However...

FadFusion.com: NBG318S ZyXEL NBG-318S HOMEPLUG AV POWERLINE WIRELESS ROUTER
Zyxel NBG-318S Wireless Powerline Router - NBG318S
NEW ZyXEL Wireless Router Powerline NBG-318S 200 Mbps: NBG-318S-A netdirectbargains.com

Dont know anything about any of those sellers, but there are ratings in google and reseller ratings for them. Couple of them have good ratings.
 

twizt3dkitty

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Feb 15, 2009
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I think a lot of sellers have wised up to people buying these as cheap 200mb/s powerline adapters with the bonus switch/wireless/routing capability.

However...

FadFusion.com: NBG318S ZyXEL NBG-318S HOMEPLUG AV POWERLINE WIRELESS ROUTER
Zyxel NBG-318S Wireless Powerline Router - NBG318S
NEW ZyXEL Wireless Router Powerline NBG-318S 200 Mbps: NBG-318S-A netdirectbargains.com

Dont know anything about any of those sellers, but there are ratings in google and reseller ratings for them. Couple of them have good ratings.


Hey just a quick thought on this, does anyone know if it can use a powerline for its wan source? as in can I hook one up to my main router and bridge it, then use a second downstairs using the powerline as its wan feed, and connect d*, ps3, blueray, and tv (updates) ?? Im trying to keep wireless turned off everywhere possible.
 

cfb

SatelliteGuys Pro
Apr 10, 2009
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No reason why not but I've never tried it. The only hitch would be if the powerline devices registered as multiple non-NAT IP addresses to the ISP, who might not like that if your terms of service are for a single IP address.

Of course using the zyxel arrangement, you could use a zyxel powerline router where the WAN enters, firewall there and route the WAN traffic to a second zyxel router with the powerline as the backbone. Even at the lowest possible speeds in a legally wired home, you'd still exceed any high speed internet carrier throughput, unless you have a FIOS type connection.

Then you'd have a switch/wireless at the WAN POE, and also at the other end, at no additional cost but could turn off the wireless.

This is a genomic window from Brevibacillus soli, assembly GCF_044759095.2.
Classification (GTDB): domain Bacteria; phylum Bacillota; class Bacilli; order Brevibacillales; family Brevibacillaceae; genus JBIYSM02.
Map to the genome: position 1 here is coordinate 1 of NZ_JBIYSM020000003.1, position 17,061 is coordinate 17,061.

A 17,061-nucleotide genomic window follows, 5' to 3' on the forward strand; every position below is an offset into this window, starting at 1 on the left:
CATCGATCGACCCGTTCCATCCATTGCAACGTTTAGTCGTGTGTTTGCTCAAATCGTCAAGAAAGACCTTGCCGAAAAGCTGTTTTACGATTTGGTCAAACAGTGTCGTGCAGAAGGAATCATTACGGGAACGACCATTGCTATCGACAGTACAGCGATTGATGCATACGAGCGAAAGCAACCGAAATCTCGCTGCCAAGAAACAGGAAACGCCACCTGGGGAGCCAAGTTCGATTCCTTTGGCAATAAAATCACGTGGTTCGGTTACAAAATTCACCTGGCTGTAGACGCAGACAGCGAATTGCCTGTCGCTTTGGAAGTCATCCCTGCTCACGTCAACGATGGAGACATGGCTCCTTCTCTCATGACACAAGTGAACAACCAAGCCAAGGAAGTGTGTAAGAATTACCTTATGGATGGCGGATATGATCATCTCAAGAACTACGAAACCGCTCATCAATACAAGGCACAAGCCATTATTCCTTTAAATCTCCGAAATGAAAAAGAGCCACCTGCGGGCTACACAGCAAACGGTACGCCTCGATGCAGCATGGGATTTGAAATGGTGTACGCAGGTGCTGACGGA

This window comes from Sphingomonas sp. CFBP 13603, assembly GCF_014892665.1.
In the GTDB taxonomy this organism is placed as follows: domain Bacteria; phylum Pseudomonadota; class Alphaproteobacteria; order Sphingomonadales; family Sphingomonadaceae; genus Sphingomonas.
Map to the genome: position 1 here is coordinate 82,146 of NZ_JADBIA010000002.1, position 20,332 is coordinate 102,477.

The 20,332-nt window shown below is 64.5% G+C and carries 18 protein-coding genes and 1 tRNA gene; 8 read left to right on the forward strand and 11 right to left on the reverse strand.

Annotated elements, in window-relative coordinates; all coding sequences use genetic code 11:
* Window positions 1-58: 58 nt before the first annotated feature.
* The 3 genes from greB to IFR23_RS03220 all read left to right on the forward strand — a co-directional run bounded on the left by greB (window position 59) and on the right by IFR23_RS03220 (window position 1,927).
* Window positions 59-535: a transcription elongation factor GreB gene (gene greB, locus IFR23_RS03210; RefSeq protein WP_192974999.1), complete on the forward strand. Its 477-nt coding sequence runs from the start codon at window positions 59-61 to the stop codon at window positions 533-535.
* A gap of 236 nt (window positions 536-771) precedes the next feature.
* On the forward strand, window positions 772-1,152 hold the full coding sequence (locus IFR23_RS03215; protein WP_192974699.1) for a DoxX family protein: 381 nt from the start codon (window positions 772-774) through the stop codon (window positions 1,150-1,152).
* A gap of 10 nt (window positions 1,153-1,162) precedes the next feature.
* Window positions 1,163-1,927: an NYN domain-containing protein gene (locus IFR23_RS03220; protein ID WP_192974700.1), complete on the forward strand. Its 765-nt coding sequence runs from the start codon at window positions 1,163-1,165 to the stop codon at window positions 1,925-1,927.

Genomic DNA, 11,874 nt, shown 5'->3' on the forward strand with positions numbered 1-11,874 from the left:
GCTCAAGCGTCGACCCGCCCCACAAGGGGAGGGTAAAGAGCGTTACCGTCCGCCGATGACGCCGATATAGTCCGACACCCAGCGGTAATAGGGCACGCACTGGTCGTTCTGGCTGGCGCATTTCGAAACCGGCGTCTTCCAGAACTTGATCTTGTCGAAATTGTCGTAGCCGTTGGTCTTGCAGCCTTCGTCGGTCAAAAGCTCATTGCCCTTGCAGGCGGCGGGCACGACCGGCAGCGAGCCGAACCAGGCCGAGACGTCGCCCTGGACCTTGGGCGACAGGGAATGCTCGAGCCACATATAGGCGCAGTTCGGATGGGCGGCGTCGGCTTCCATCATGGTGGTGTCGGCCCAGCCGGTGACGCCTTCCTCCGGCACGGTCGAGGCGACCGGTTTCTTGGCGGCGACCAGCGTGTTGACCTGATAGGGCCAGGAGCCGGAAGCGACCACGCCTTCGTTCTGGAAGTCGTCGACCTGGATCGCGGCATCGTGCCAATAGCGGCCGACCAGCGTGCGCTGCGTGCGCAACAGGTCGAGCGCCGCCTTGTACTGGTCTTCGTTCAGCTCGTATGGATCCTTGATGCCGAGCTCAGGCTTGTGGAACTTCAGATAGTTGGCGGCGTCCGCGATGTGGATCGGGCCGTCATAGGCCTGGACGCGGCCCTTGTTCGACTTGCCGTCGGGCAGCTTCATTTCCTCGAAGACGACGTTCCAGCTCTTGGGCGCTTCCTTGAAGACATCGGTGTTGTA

I like to minimize the wireless as well, but i'm running WPA2/AES. If anyone can break into that, they can have my lousy information.
 

twizt3dkitty

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Feb 15, 2009
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LOL, i like that wireless comment, i have verizon dsl 7.1 (no fios here) and its ppoe, i have to bridge my modem and have my router login to my isp, i was hoping that maybe i could just bridge the zyxel's and run them as switches, i just dont know if the powerline will support that as the uplink.

In the perfect senario, I would have a total of 3 routers, (or i could buy a 8port switch) right now i have the modem (single port) bridged to a linksys ddwrt wrt54gs, and the 4 ports are all in use, 1 and 2 are for 2 desktops sitting right next to the router, 3 is to a H21, 4 is to a dtv powerline adapter. I then have a powerline adapter in the same room running a r22, one in another room just as an internet feed to another desktop, and one downstairs in the living room for the hr22. my goal is to eliminate the power line on the r22 (switch used here) and also allow add another port or two for future gaming systems/blue ray/whatever, and then to get another router/switch in the living room, as there is an HR22, PS3, BD, and the TV itself with Lan ports there. So 4 ports would be used in the living room, 2 possibly 3 used at the tv in my room, and 3 used at the computer section of my room, before taking powerline feeds into consideration, so thats a total of 10 devices i suppose and you never know when other rooms may want to access MRV or such. I was thinking to keep the linksys bridged to the modem, run a zyxel at the tv of that room, and bridge it to the linksys, then use another zyxel in the living room getting its wan feed from the powerline of the previous zyxel. I just kinda want a little bit more knowledge of how the zyxel works before i shell out to buy two...
 
Last edited:

cfb

SatelliteGuys Pro
Apr 10, 2009
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It should do what you want, but I'm not 100% sure.

You should be able to go dsl modem to your existing linksys. One port on that linksys to a zyxel powerline router thats plugged into the wall, wireless off. That gives you 3 ports left on the linksys and 3 on the zyxel. Another zyxel whereever you want it, four ports there.

Turn off the wireless and dhcp server on all but your linksys, so the linksys will be the master dhcp server. That'll make all the zyxels just powerline routers with a switch on them.

There is also a zyxel product thats just a 4 port switch on a 200Mb/s powerline. Those can be had for <$60. Basically you'd lose the full routing/QOS/wireless aspects of the cheaper router, but it doesnt sound like you want or need the capabilities. Be simpler to set up, just plug and play.

Newegg.com - ZyXEL PLA470 Up to 200Mbps HomePlug AV Powerline Switch - Powerline Networking
 

cfb

SatelliteGuys Pro
Apr 10, 2009
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Yeah, the routers cheaper and has a lot more flexibility. But the number of places selling it for <$40 is drying up. Most are now charging $90+, which is a more sensible price point considering its $60+ just for the 200Mb/s powerline adapter.

Just one of those goofy mispricing things that the free market eventually sorted out.